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The Lessons Of 2018 (Clearly, We Still Have A Lot To Learn)

House Minority Leader Nancy Pelosi of Calif., right, and Senate Minority Leader Sen. Chuck Schumer of N.Y., left, walk out of the West Wing to speak to members of the media outside of the White House in Washington, Tuesday, Dec. 11, 2018, following a meeting with President Donald Trump. (Andrew Harnik/AP)
House Minority Leader Nancy Pelosi of Calif., right, and Senate Minority Leader Sen. Chuck Schumer of N.Y., left, walk out of the West Wing to speak to members of the media outside of the White House in Washington, Tuesday, Dec. 11, 2018, following a meeting with President Donald Trump. (Andrew Harnik/AP)

2018 was like a treadmill: Never-ending scandals, never-stopping outrage, “never agains” that kept happening again. Clearly, we still have a lot to learn, but there’s always room for progress. Here are some lessons from a workout of a year.

Respect your brand

This was the year of Lady-Friendly Doritos, a half-baked idea based on the assumption that women want to be dainty when they stress-eat bags of Cool Ranch. It was the year of the IHOb fake-out, when IHOP pretended to change its name so more people would order hamburgers from its menu. (Would you order banana pancakes at a steakhouse? Well then, stop.) It was the year Oreo — which, in its natural state, is humankind’s highest achievement in processed food — continued its assault on decency with flavors like Pina Colada, Peeps and the dreaded Pumpkin Spice. Maybe these gambits got the desired attention, but something was also lost. Like the “Donuts” in “Dunkin Donuts,” which we’ll probably never get back.

Don’t write off the lady with experience

Nancy Pelosi was embattled, insulted, pegged as a symbol of the bad old guard. But who was that sitting in a box with Cher during the Kennedy Center Honors last week? The soon-to-be-House-Speaker-again isn’t a stirring orator or a master of wit, but she knows how to count votes, raise money, twist arms and keep control. That’s why she closed out the year by tamping down a mutiny in the Democratic caucus without breaking a nail or a sweat, then launching a meme in her tomato-red coat and shades. Some incoming members might own Twitter these days, but Pelosi still owns the House.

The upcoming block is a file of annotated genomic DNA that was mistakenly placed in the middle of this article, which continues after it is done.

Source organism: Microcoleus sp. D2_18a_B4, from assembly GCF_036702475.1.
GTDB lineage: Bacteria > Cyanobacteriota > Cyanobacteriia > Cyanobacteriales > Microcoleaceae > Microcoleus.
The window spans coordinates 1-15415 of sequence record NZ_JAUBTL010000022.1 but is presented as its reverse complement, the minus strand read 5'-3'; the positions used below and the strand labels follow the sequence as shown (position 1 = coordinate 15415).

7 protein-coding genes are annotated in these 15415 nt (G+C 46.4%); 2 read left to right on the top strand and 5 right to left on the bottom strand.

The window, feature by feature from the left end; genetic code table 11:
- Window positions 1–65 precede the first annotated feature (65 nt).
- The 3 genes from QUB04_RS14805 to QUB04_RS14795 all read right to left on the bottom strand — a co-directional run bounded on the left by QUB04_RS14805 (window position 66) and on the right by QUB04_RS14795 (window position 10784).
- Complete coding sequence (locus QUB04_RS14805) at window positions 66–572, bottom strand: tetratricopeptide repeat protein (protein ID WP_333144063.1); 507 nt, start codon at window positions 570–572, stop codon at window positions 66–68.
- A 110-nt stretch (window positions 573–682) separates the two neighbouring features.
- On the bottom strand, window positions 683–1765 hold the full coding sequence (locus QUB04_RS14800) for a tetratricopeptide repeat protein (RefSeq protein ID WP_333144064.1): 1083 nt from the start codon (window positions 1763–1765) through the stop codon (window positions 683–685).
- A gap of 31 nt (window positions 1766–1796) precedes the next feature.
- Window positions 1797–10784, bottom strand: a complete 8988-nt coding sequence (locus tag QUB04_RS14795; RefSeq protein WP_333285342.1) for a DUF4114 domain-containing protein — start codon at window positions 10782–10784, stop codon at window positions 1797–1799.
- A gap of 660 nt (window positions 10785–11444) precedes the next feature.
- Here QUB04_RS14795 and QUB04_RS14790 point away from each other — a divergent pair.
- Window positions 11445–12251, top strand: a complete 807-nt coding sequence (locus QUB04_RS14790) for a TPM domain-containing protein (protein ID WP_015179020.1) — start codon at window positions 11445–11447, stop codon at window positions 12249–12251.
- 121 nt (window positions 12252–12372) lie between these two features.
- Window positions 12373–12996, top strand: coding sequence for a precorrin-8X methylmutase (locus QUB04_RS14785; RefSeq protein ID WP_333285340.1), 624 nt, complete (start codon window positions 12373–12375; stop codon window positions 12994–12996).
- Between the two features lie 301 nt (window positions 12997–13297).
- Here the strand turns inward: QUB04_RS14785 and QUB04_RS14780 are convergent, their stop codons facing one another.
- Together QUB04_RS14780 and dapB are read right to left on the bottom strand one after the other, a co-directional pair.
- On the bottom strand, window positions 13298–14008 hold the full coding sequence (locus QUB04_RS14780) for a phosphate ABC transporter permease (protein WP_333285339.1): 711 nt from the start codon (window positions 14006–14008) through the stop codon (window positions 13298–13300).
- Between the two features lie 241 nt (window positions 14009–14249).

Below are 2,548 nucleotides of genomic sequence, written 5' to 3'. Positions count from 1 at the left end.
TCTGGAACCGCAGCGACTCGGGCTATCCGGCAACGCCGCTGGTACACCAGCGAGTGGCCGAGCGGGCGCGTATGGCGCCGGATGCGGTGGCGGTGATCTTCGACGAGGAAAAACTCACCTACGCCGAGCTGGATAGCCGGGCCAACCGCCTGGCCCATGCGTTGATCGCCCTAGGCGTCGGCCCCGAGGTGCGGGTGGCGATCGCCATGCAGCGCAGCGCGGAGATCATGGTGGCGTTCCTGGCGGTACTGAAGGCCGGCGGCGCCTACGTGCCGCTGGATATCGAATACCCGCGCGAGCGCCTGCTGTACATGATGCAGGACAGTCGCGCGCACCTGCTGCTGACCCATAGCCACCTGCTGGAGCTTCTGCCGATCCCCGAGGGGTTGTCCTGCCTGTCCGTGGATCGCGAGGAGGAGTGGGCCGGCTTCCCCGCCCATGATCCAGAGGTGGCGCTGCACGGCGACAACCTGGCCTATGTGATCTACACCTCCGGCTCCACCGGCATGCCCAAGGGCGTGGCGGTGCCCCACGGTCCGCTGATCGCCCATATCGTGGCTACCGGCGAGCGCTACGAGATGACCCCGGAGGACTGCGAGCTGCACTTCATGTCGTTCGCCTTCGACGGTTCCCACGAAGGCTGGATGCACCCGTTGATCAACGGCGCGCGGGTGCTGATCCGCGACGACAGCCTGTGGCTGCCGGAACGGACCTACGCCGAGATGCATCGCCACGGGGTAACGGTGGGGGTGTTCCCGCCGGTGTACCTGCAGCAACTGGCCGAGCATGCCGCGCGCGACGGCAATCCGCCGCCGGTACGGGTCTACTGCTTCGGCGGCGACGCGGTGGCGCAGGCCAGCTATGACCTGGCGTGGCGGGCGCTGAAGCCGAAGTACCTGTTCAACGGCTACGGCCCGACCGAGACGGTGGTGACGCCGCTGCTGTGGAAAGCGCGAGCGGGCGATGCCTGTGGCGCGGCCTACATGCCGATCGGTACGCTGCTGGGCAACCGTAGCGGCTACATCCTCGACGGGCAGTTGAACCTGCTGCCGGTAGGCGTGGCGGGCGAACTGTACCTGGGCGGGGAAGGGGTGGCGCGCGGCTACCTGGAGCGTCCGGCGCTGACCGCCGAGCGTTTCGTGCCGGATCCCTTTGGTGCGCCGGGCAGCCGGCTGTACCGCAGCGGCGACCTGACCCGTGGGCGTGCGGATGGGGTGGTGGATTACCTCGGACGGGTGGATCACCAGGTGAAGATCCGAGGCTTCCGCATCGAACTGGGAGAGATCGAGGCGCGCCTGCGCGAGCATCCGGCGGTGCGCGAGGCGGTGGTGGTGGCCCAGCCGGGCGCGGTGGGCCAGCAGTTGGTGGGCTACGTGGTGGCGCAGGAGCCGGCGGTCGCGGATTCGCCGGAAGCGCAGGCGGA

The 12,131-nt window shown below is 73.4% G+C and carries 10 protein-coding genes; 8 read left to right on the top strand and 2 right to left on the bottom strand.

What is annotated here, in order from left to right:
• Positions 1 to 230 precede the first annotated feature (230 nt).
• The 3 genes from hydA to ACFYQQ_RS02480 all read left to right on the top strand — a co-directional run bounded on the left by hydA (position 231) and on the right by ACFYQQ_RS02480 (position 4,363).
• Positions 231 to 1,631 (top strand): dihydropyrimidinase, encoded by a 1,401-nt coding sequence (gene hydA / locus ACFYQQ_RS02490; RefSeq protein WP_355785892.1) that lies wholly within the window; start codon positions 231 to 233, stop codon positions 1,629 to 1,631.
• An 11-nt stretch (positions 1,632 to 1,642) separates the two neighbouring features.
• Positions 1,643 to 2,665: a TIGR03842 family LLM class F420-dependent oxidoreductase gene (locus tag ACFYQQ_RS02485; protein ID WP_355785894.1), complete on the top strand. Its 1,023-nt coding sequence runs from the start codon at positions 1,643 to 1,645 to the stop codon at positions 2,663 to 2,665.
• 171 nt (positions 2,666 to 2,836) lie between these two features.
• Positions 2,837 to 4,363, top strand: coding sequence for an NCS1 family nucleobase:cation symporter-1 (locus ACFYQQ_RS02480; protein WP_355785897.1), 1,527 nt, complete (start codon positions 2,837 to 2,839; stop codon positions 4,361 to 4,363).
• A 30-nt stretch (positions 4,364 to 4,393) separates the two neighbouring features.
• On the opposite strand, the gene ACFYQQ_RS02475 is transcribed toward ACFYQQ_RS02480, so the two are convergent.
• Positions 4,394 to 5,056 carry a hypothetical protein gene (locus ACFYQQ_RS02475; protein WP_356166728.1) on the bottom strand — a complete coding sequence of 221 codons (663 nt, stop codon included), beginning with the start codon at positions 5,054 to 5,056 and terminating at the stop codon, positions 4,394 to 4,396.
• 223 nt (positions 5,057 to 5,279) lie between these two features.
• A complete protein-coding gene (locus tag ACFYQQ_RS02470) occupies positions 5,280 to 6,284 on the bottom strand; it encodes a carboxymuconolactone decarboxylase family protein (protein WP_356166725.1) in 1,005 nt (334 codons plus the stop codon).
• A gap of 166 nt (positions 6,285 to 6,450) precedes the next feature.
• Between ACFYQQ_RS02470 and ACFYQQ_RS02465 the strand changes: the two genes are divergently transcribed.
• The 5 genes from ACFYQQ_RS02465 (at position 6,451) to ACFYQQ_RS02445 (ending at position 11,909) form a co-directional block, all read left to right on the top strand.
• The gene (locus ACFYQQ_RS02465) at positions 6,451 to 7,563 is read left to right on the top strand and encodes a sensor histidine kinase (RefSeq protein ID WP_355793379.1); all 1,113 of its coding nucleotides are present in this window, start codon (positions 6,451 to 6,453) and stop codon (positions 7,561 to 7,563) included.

Don’t put all your thoughts on social media, celebrity edition

Kevin Hart. Roseanne Barr. Contestants on “The Bachelor” and “The Bachelorette.” The would-be director of “Guardians of the Galaxy, Vol. 3.” This year’s Heisman Trophy winner. There’s no shortage of people — famous, or aiming to get there — who so love to read themselves in micro spurts that they forget that on the Internet, tasteless jokes travel fast and live forever. America’s capacity for forgiveness — didn’t Mel Gibson make a movie this year? — hasn’t yet fully extended to Ill-Advised Things People Post Online.

Don’t put all your thoughts on social media, regular people edition

Data breaches. Data scandals. Unmoderated hate speech. Fights with your racist uncle. There are 999 reasons to leave Facebook, but also an ugly truth: They’re able to play fast and loose with our data because we willingly put it there. Yes, the social media platform is a useful place for organizing people, selling old sofas, trolling racist neighbors and stalking ex-boyfriends. But could we limit our activities to those few things, and leave the oversharing to a minimum? (And would that matter, datawise, if we’re all still using Gmail?)

Don’t expect a book about Trump to change anything

In January, it was “Fire and Fury,” which Michael Wolff said he reported while squatting on a couch in the West Wing. In April, it was “A Higher Loyalty,” James Comey’s quasi-enlightening tell-all. In September, it was “Fear” by Bob Woodward (with large sections that seemed to be dictated by Steve Bannon). Each one was going to shock the world with tales of dysfunction, backstabbing, and obstruction in the White House. But nothing shocks the world about Donald Trump. And if anything brings him down, it’s not going to be a book. Or anything he writes on Twitter, but that’s another story.

Don’t underestimate the power of a good story

Here’s a joke I heard from a filmmaker, decades ago: A screenwriter falls asleep and dreams of the perfect story idea — but in the morning, he can’t remember what it was. So friend advises him to put a pen and paper next to his bed, write down his dream in the middle of the night, then see what he wrote in the morning. He does just that, breathlessly grabs the paper at dawn, and reads: “Boy meets girl.” Some stories just work, which explains the success of “Crazy Rich Asians” (basic romance, plus food and architecture porn), and the Royal Wedding (basic romance, plus misplaced Anglophilia). The same principle applies to last summer’s Thai cave rescue: Adventure, tension, unparalleled bravery and a drama more compelling than most of the 10,000 new original series on Netflix.

Consider whether you really want those AirPods

Sometimes I think Apple is just trolling us -- like the Gap did back in 1999, when it ordered everyone to wear ugly vests. Why else would a company that set new standards for design in personal electronics want people to walk around with oversized Q-Tips hanging out of their ears? On the other hand, Apple’s $160 electric audio matchsticks were so popular this holiday season that they became a meme. And in 2018, the company continued to flex its power — instructing the sheep to buy new $1,000 phones with no home buttons, a notch at the top of the display, and a freakish facial recognition feature that quickly sparked a backlash. Maybe 2019 will be a good year for grumpy old Luddites. Probably not.

Joanna Weiss Twitter Cognoscenti contributor
Joanna Weiss is the editor of Experience Magazine, published by Northeastern University.

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